29 Nov 2020

A cabinet of curiosities

Second installment of notes and reflections from the 2019 exhibition Sensitive Chaos, derived from an extended artist residency at Orford Ness, an ex-military zone on the Suffolk Coast (UK).

What follows is a selection of exhibition notes assembled to accompany a 'cabinet of curiosities' in one of the four exhibition rooms. The full exhibition has been described in a previous blog post.


Synchronicity: no causal connection, yet possibly meaningfully related?
Since my first visit here, I have been struck by the accumulation of references to China.

I learnt of one association before even reaching ‘the island’, when a colleague referred to the ‘pagodas’, a strangely appropriate and evocative descriptor for the ruins of two of the huge concrete AWRE laboratory buildings, clearly visible from afar. These structures, with their prominent pillars, have become emblematic of Orford Ness, possessing almost mythological power. One of the silhouettes is the centrepiece for the new National Trust pin-badge for the site.
Soon after landing on the Ness I was taken to the ‘Chinese Wall’ - a sea defence bank originally constructed by Chinese labourers during World War One. Little information remains about the circumstances of this labour camp but anecdotal records suggest that some of the labourers used to cycle to the local villages in search of chickens (for the pot?) and live crickets (allegedly for the nostalgic soundscape, though more likely for gambling). The Chinese labour camp is now the subject of new investigations, with interest from Chinese cultural organisations. According to historian, Paul Bailey, “the recruitment of Chinese labour in World War One represented simply a minor and shameful episode in the longer history of Western exploitation of China in the nineteenth and twentieth centuries”.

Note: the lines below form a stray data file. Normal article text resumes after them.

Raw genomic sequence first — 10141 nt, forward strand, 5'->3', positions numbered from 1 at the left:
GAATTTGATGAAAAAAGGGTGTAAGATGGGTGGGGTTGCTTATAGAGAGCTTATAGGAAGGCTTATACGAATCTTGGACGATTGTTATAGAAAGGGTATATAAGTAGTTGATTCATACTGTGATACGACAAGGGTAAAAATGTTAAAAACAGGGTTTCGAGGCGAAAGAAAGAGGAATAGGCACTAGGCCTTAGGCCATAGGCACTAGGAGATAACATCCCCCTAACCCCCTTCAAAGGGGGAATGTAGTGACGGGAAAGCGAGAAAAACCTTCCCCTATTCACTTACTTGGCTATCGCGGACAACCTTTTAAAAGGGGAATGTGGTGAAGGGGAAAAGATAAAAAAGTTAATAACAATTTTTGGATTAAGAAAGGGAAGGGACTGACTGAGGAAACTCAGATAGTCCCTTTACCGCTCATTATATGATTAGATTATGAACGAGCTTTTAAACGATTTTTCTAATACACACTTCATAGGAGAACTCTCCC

Another - perhaps unsurprising - encounter with China was via a fragment of a ‘Willow Pattern’ plate, found on-site by a visitor, and placed in the ad-hoc collection in one of the buildings (the ‘Power House’). The classic, and very common, blue and white ‘delftware’ decorative pattern features an invented Chinese folktale and a pagoda-temple. The associated story is English in origin, and has no firm links to China. The pattern’s popularity was so enduring that by the Victorian period it had even become the subject of its own song:

‘Two pigeons flying high
Chinese vessel sailing by
Weeping willow hanging o’er
Bridge of three men maybe four
Chinese temples stand
Seem to take up all the land
Apple trees with apples on
A pretty fence to end my song’

One of the most notable ‘alien’ species that has recently made its home on the Ness is the Chinese Water Deer (Hydropotes inermis). Some of these animals first escaped from captivity in England in 1929, and have dispersed widely, with a small population enjoying the sanctuary of Orford Ness. And still in the animal world, when spending time with bird and moth experts on Orford Ness, there appeared the ‘Chinese Character’ moth (Cilix glaucata). This moth has silvery markings on some of the veins, which suggest brush strokes in Chinese script, hence its common name. When at rest, the moth is camouflaged like a bird dropping, thus avoiding the attention of predators. In Gerald Durrell’s ‘My family and Other Animals’ there is an appearance:
"Aha, now, this is rather interesting. You see this, um… little maggot-like thing? Now this is the larva of the China-mark moth. I think, as a matter of fact, you have got one in your collection. What? Well, they’re called China-mark moths because of the markings on the wing, which are said to resemble very closely marks that potters put on the base of, er… you know, very good china. Spode and so forth.”